On October 26, 2023, the European Court of Justice issued a preliminary ruling in EDP – Energias de Portugal and Others,[1] upon request from the Lisbon Court of Appeals, which had asked for clarification on how to assess non-compete clauses under Article 101(1) and (3) TFEU and whether these could constitute “by object” restrictions.  The Court of Justice clarified the standard of assessment of such non-compete clauses, confirming that they can be categorized as restrictions by object if they display a sufficient degree of harm to competition.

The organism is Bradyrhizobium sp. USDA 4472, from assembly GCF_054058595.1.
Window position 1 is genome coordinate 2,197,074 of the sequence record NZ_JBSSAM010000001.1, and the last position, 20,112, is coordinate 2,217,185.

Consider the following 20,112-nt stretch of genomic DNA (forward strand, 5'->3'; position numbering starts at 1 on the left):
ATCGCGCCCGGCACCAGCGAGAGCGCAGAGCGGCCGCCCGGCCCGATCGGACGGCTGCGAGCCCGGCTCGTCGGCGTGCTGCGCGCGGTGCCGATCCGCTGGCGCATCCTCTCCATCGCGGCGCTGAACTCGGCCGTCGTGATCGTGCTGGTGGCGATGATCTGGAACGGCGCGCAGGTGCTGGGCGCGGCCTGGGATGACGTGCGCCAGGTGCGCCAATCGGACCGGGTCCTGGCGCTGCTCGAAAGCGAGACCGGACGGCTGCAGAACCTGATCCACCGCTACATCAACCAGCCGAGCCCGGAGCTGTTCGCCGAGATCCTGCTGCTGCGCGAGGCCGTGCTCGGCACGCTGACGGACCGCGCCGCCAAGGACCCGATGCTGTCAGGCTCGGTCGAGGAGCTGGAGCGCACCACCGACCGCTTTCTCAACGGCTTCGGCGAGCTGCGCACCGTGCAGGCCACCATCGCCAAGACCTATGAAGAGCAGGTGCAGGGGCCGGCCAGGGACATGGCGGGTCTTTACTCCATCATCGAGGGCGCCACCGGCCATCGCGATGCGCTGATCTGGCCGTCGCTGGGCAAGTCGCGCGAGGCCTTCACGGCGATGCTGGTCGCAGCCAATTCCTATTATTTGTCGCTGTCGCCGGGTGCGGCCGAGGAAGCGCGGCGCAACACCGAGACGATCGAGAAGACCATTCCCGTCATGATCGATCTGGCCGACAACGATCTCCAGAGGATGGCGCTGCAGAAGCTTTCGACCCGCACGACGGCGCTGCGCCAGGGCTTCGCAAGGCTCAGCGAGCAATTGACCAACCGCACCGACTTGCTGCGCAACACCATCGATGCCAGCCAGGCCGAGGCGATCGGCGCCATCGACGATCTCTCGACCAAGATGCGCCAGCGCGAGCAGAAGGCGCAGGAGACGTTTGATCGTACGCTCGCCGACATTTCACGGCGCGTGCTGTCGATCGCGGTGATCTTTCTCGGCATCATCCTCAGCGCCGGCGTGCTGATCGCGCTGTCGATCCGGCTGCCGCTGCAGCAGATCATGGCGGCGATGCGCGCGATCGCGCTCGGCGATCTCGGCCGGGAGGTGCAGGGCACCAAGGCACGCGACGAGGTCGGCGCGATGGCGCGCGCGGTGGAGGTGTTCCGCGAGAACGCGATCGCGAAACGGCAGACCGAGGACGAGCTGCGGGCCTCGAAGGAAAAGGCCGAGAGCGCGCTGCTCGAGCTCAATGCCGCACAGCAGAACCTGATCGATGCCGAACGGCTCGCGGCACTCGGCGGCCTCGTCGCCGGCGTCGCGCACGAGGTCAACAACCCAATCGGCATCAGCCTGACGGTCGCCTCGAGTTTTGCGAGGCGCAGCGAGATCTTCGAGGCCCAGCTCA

On October 18, 2023, the General Court delivered its judgment in Clariant v. Commission.[1]  It upheld the Commission’s settlement decision in the Ethylene case,[2] following an appeal by Clariant, who argued that the Commission erred in: (i) applying a 50% recidivism multiplier to Clariant in circumstances where the previous infringement in which it had participated was not a purchasing cartel, but rather a sales cartel; and (ii) applying a 10% fine increase (to all participants) on account of the infringement being a purchasing cartel, to ensure adequate deterrence.  The General Court also rejected a counterclaim lodged by the Commission, in which the Commission sought to increase the fine imposed on Clariant by removing its 10% settlement discount, on the basis that Clariant had accepted to be fined in the context of settlement proceedings.